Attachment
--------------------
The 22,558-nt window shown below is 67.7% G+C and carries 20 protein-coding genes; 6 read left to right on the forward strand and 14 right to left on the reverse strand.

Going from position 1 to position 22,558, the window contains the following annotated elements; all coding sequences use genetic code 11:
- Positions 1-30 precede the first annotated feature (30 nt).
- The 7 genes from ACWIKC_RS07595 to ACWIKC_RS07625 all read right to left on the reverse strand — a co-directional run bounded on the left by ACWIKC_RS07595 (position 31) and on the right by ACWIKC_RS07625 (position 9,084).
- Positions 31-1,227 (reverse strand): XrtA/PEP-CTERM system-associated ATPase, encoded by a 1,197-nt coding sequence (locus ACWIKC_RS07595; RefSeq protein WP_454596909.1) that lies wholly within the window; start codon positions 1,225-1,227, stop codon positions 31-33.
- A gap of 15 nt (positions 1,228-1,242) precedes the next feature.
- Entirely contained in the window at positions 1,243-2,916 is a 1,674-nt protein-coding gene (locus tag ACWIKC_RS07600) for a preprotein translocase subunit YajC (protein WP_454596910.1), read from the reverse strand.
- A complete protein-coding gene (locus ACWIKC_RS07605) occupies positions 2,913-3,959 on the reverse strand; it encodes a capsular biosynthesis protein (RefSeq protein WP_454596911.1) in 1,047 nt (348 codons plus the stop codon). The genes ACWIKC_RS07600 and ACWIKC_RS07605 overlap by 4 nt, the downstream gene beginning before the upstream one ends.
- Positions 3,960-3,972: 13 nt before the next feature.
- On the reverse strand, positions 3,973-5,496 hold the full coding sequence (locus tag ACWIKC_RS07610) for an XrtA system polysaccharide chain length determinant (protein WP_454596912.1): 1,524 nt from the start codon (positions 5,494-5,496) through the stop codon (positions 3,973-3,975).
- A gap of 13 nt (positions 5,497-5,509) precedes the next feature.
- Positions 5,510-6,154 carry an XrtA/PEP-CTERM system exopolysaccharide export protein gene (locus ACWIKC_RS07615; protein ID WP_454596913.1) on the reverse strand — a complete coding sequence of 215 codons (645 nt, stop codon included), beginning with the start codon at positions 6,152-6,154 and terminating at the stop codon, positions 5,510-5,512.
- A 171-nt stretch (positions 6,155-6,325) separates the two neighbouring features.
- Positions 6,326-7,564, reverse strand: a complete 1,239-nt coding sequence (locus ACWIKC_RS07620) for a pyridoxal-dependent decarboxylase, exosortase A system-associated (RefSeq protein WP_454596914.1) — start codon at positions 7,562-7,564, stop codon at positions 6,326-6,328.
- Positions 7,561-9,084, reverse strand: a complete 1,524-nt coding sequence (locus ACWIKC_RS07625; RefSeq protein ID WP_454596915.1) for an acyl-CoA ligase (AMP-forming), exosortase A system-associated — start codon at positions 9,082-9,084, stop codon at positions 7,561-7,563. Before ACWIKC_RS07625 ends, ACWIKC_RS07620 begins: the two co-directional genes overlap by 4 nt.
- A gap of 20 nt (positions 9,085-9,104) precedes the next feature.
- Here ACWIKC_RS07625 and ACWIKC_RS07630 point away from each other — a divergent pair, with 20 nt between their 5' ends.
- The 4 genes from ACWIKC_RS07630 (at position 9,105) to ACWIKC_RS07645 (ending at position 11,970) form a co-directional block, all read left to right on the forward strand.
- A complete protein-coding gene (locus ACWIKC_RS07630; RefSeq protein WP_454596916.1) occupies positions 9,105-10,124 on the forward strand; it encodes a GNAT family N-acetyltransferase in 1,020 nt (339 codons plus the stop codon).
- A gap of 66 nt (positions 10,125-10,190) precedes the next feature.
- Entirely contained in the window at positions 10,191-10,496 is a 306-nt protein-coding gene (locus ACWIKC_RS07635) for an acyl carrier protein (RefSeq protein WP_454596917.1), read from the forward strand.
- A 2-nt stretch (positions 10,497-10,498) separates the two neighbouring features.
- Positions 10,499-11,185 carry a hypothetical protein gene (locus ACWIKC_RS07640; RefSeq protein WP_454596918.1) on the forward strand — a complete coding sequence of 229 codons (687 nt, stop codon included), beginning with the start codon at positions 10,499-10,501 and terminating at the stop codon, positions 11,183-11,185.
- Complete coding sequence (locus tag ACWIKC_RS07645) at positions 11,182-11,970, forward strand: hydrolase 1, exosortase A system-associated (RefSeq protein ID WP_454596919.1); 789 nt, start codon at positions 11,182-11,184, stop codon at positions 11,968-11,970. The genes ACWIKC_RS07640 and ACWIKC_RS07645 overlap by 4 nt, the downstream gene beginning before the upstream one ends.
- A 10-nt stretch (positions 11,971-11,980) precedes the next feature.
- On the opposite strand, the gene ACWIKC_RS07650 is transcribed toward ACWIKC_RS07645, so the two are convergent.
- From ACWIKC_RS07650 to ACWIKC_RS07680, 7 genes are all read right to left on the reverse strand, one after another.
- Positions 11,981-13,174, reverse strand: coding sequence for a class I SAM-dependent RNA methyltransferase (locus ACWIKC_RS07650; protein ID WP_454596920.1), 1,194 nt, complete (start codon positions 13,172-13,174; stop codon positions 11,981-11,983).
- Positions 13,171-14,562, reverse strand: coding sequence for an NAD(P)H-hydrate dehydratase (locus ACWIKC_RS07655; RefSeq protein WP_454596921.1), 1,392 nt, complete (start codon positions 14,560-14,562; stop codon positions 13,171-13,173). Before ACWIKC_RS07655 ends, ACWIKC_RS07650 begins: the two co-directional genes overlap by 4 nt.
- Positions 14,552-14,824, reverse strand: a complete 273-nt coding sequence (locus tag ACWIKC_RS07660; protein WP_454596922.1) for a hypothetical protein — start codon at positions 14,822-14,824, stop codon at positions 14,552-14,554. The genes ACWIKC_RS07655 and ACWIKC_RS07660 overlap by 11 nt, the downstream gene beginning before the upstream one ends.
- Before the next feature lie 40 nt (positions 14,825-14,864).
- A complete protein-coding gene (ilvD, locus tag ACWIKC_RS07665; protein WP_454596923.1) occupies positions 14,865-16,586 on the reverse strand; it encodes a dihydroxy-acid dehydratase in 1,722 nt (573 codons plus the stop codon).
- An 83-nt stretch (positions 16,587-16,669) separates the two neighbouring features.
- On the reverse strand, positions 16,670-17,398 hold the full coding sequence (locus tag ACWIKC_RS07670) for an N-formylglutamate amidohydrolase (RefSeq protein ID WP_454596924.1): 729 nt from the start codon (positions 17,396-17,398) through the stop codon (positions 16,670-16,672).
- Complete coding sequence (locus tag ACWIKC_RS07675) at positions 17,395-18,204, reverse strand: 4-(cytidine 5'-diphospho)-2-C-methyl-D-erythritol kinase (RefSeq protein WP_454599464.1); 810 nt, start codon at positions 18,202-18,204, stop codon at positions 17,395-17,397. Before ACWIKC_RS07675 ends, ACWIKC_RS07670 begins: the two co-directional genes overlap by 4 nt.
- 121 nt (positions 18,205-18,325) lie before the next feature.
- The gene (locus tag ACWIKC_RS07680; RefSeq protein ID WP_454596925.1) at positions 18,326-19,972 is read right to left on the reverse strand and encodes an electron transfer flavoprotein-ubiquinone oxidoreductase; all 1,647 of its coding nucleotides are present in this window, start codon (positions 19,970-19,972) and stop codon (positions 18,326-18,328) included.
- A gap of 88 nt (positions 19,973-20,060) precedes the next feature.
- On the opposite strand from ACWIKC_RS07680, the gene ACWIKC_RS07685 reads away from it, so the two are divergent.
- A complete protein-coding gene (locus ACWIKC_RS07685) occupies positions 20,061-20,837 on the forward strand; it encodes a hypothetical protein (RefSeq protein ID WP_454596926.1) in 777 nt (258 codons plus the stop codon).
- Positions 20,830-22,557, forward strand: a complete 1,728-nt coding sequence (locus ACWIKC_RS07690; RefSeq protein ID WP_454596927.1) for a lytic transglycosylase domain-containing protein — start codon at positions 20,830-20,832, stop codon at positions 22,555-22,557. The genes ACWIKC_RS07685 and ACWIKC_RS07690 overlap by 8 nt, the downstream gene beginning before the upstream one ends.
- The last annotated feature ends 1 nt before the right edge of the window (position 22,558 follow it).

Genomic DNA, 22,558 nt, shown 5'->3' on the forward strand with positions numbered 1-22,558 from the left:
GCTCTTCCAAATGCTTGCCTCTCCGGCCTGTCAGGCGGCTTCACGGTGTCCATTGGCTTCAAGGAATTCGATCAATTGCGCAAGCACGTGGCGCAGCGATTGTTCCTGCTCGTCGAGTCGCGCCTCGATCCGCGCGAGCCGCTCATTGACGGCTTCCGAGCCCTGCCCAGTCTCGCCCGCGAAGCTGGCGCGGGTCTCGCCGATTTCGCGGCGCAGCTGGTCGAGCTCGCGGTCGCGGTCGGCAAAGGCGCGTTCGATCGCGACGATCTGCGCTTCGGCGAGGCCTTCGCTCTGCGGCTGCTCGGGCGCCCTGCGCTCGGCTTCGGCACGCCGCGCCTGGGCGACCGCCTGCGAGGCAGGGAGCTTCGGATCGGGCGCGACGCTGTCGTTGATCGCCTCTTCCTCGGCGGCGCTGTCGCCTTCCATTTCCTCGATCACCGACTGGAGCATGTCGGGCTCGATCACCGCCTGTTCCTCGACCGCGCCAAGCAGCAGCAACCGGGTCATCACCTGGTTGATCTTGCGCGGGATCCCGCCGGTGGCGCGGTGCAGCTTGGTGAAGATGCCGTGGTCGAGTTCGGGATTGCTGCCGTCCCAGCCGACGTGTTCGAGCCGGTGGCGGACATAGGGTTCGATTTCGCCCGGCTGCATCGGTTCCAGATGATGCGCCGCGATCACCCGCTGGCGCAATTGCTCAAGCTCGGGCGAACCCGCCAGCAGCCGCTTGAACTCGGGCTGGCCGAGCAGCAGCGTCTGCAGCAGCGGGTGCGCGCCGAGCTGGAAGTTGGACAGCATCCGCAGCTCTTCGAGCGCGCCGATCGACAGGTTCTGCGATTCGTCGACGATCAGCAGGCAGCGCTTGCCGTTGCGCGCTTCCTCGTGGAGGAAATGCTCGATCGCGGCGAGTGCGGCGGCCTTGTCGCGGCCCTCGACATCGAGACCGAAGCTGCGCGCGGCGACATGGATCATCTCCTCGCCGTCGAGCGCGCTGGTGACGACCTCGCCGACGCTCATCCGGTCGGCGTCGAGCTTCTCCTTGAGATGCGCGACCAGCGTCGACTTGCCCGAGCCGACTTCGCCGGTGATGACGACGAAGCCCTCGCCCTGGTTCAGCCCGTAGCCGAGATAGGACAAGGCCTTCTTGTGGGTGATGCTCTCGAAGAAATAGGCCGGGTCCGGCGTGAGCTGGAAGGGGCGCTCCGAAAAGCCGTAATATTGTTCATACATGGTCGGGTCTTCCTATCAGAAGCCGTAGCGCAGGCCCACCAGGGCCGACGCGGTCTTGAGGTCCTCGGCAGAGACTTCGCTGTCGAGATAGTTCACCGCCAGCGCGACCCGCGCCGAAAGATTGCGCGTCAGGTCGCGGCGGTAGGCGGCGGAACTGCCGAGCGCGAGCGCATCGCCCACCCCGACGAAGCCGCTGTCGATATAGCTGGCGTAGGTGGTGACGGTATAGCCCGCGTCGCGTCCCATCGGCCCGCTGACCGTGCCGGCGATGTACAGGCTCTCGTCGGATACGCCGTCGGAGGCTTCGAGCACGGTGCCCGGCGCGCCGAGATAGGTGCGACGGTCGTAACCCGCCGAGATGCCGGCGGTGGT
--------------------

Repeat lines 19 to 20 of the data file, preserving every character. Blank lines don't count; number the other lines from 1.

- A complete protein-coding gene (locus ACWIKC_RS07630; RefSeq protein WP_454596916.1) occupies positions 9,105-10,124 on the forward strand; it encodes a GNAT family N-acetyltransferase in 1,020 nt (339 codons plus the stop codon).
- A gap of 66 nt (positions 10,125-10,190) precedes the next feature.